Few details would distinguish computer consultant Scott Seidenstock’s apartment from any other Lower East Side two-bedroom in Co-op Village. It’s in decent original condition, and has a balcony and a sellable view of the Empire State Building. Then again, there is the stripper pole in the living room, complete with a stage and strobe lights. Seidenstock (pictured) and his girlfriend love it. “We have a lot of fun,” he says. But he placed his co-op on the market three weeks ago—“I’m looking to buy a brownstone,” he explains—and once his broker starts showing the place, buyers may not be so charmed. (He says he won’t dismantle the stage until he moves.) “People [who’ve visited] have given me strange looks, and some don’t say anything,” he admits. “It’s like the 300-pound gorilla in the room.” One naïve family didn’t know what it was, he says, and their 3-year-old started playing on it.
Sometimes, an apartment’s distinguishing feature makes it a hard sell, and no amount of fast talk can persuade a seller to change it or a potential buyer to look deeper. Agent Michele Kleier says it took forever to find a buyer for a Park Avenue nine-room she was marketing in 2005. Its walls had been torn down to make the place feel like a Tribeca loft and showcase the owner’s art collection. But the art wasn’t exactly Rothko: Much of it was extremely explicit, including multiple casts of the owner’s private parts. Another piece incorporated a huge photograph of the World Trade Center—distressing in an entirely different way. “People were either distracted or very turned off,” she remembers. Told he would be turning away potential bidders, he was indifferent: “They’re not buying the artwork, they’re buying the apartment.” (It did finally go, after two years on the market.)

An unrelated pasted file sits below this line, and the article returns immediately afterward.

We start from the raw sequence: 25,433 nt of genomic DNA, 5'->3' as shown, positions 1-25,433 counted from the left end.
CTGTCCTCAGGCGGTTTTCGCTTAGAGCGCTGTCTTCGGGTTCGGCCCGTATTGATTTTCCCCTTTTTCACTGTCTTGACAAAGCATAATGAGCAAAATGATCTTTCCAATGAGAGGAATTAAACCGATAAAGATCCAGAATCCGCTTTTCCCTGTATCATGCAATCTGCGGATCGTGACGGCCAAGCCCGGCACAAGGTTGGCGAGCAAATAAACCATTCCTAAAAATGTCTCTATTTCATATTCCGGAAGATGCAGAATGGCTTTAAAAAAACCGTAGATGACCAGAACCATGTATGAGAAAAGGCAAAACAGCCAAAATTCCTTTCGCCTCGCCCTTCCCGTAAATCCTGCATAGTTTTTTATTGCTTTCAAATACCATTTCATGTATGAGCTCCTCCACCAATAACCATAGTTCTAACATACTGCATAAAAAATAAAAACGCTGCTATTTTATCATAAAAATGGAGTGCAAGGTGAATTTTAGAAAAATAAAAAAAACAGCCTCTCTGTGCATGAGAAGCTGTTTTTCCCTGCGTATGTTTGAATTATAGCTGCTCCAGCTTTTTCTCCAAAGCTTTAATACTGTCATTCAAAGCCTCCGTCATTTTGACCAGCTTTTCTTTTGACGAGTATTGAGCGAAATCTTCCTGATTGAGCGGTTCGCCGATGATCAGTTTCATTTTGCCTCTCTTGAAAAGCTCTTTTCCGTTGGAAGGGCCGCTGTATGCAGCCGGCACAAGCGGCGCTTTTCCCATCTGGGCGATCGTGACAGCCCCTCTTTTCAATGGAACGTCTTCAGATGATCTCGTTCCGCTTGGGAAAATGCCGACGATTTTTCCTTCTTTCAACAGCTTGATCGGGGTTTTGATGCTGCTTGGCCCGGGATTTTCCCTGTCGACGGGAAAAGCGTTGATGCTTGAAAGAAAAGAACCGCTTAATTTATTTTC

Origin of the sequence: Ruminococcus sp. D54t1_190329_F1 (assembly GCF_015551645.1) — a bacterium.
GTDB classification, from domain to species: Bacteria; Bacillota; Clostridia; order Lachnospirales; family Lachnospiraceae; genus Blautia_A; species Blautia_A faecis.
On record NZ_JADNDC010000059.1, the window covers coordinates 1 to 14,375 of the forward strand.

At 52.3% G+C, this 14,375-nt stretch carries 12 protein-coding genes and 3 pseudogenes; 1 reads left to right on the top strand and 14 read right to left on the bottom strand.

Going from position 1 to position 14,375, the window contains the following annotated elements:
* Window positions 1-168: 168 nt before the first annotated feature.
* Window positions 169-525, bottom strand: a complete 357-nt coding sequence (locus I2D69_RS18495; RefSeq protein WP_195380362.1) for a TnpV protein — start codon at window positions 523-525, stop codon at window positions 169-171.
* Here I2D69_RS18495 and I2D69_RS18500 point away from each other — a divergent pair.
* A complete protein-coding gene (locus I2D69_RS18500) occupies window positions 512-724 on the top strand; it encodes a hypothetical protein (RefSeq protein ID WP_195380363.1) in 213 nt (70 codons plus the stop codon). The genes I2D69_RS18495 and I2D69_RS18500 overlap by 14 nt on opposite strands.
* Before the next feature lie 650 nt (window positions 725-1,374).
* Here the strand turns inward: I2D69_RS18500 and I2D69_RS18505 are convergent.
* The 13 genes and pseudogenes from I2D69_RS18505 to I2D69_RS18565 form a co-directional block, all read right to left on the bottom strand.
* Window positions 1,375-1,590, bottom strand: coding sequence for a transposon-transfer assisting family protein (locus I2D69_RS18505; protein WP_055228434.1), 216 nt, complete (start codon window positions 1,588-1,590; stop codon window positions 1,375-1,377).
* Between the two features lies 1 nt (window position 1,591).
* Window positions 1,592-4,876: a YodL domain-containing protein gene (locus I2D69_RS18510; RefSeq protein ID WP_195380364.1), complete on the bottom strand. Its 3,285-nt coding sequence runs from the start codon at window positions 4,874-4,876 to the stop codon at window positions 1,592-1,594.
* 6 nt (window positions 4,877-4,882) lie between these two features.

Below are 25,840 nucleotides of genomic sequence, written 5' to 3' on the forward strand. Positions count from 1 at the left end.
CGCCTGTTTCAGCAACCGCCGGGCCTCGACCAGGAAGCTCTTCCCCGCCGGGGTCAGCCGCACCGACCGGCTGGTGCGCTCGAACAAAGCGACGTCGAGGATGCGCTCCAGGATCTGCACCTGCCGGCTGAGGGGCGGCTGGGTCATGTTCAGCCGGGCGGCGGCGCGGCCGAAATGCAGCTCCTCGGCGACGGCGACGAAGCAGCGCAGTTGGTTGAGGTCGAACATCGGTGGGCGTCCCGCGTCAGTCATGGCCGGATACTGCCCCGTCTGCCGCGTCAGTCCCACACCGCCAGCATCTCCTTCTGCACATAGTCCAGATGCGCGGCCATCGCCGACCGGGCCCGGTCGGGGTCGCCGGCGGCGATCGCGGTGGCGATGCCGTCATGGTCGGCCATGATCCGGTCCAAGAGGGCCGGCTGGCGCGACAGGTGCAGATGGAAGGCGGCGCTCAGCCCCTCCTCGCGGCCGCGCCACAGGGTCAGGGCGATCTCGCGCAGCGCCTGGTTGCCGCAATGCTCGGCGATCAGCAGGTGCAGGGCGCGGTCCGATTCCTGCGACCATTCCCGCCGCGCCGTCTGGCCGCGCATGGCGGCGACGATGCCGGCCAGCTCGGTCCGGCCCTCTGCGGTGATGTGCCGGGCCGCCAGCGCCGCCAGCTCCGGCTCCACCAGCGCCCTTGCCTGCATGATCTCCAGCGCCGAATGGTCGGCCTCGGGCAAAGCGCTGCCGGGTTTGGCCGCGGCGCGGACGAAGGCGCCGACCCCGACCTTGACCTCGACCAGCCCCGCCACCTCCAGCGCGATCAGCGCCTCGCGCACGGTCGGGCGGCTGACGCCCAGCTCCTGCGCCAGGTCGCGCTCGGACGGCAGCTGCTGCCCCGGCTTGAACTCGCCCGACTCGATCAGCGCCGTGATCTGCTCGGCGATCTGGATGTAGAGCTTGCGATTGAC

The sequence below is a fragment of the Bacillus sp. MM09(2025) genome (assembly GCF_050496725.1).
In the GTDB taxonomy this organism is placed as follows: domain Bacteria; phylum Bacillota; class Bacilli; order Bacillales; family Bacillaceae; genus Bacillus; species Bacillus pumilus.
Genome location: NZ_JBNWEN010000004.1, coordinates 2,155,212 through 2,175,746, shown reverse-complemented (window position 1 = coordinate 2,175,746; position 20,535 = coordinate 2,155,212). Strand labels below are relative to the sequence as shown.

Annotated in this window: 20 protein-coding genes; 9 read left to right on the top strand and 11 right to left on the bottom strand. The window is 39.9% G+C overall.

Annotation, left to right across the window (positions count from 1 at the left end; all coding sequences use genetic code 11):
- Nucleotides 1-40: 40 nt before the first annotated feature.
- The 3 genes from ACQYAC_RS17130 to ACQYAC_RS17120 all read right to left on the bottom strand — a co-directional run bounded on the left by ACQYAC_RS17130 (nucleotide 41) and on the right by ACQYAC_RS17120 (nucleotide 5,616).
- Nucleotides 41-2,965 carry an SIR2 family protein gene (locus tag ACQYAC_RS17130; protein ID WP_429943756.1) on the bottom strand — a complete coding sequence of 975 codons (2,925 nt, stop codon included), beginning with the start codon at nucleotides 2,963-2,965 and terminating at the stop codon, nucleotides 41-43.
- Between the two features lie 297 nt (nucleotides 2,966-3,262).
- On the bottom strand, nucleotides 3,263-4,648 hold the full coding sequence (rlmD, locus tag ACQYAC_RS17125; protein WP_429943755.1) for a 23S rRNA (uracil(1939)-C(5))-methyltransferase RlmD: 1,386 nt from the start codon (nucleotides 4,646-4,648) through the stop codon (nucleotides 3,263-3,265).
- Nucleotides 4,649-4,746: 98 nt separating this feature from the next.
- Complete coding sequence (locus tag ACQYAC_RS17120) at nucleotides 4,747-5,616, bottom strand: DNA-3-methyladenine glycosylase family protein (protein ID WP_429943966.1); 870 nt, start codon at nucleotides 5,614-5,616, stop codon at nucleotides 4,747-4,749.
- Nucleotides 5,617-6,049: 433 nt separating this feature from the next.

Stories like this abound. A loft with a bathtub in the middle of the living room; a co-op with a bright-orange tub. A townhouse with a bed that swung from the ceiling. A one-bedroom whose walls are painted with murals so over-the-top they inspired one reader of Curbed.com to comment “I just threw up in my mouth.” Seidenstock’s agent, LoHo Realty’s Jacob Goldman, says he’ll prep buyers so that the stripper setup doesn’t take them by surprise, but says he’ll try to turn the negative into a positive and embrace the gorilla. “I’m going to call it ‘Bada-Bing’ and maybe say [in the ads], ‘You can score with this one,’ ” he says. “I’ll be tasteful and fun with it and not worry about every prude out there.”